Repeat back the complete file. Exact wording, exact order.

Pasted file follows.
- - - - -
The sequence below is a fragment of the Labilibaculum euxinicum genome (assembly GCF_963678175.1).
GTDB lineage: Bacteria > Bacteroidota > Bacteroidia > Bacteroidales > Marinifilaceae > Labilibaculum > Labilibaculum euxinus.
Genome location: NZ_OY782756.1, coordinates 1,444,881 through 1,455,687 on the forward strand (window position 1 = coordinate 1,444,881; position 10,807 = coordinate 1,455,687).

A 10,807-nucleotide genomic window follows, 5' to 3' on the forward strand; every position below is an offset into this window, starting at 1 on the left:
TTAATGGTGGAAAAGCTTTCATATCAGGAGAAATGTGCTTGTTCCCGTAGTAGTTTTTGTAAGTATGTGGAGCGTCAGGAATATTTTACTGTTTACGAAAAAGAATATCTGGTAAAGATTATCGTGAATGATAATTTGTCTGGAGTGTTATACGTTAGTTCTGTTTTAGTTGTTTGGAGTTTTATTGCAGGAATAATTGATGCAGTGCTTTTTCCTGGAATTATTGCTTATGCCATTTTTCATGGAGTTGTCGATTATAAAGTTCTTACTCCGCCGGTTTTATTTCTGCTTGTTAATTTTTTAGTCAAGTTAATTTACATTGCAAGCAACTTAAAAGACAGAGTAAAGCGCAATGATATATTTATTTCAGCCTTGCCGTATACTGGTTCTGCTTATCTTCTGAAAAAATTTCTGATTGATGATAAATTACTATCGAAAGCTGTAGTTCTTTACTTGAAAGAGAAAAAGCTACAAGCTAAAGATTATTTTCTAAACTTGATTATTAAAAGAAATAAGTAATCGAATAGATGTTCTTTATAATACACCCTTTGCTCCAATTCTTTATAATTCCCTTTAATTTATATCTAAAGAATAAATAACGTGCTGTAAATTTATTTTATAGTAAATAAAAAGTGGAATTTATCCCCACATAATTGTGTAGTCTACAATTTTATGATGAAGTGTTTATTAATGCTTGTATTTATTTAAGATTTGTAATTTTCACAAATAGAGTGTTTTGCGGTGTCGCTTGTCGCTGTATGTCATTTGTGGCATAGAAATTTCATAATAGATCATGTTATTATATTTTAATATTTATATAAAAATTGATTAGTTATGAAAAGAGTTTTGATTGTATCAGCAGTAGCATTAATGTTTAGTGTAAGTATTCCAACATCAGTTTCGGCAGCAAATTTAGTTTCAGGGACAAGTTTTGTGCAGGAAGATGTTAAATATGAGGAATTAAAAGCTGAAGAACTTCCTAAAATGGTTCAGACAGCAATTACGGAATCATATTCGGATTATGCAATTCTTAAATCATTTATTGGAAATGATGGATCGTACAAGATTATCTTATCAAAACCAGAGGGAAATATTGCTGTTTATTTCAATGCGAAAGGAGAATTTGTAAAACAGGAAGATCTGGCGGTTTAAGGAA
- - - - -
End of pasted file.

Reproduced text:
The sequence below is a fragment of the Labilibaculum euxinicum genome (assembly GCF_963678175.1).
GTDB lineage: Bacteria > Bacteroidota > Bacteroidia > Bacteroidales > Marinifilaceae > Labilibaculum > Labilibaculum euxinus.
Genome location: NZ_OY782756.1, coordinates 1,444,881 through 1,455,687 on the forward strand (window position 1 = coordinate 1,444,881; position 10,807 = coordinate 1,455,687).

A 10,807-nucleotide genomic window follows, 5' to 3' on the forward strand; every position below is an offset into this window, starting at 1 on the left:
TTAATGGTGGAAAAGCTTTCATATCAGGAGAAATGTGCTTGTTCCCGTAGTAGTTTTTGTAAGTATGTGGAGCGTCAGGAATATTTTACTGTTTACGAAAAAGAATATCTGGTAAAGATTATCGTGAATGATAATTTGTCTGGAGTGTTATACGTTAGTTCTGTTTTAGTTGTTTGGAGTTTTATTGCAGGAATAATTGATGCAGTGCTTTTTCCTGGAATTATTGCTTATGCCATTTTTCATGGAGTTGTCGATTATAAAGTTCTTACTCCGCCGGTTTTATTTCTGCTTGTTAATTTTTTAGTCAAGTTAATTTACATTGCAAGCAACTTAAAAGACAGAGTAAAGCGCAATGATATATTTATTTCAGCCTTGCCGTATACTGGTTCTGCTTATCTTCTGAAAAAATTTCTGATTGATGATAAATTACTATCGAAAGCTGTAGTTCTTTACTTGAAAGAGAAAAAGCTACAAGCTAAAGATTATTTTCTAAACTTGATTATTAAAAGAAATAAGTAATCGAATAGATGTTCTTTATAATACACCCTTTGCTCCAATTCTTTATAATTCCCTTTAATTTATATCTAAAGAATAAATAACGTGCTGTAAATTTATTTTATAGTAAATAAAAAGTGGAATTTATCCCCACATAATTGTGTAGTCTACAATTTTATGATGAAGTGTTTATTAATGCTTGTATTTATTTAAGATTTGTAATTTTCACAAATAGAGTGTTTTGCGGTGTCGCTTGTCGCTGTATGTCATTTGTGGCATAGAAATTTCATAATAGATCATGTTATTATATTTTAATATTTATATAAAAATTGATTAGTTATGAAAAGAGTTTTGATTGTATCAGCAGTAGCATTAATGTTTAGTGTAAGTATTCCAACATCAGTTTCGGCAGCAAATTTAGTTTCAGGGACAAGTTTTGTGCAGGAAGATGTTAAATATGAGGAATTAAAAGCTGAAGAACTTCCTAAAATGGTTCAGACAGCAATTACGGAATCATATTCGGATTATGCAATTCTTAAATCATTTATTGGAAATGATGGATCGTACAAGATTATCTTATCAAAACCAGAGGGAAATATTGCTGTTTATTTCAATGCGAAAGGAGAATTTGTAAAACAGGAAGATCTGGCGGTTTAAGGAA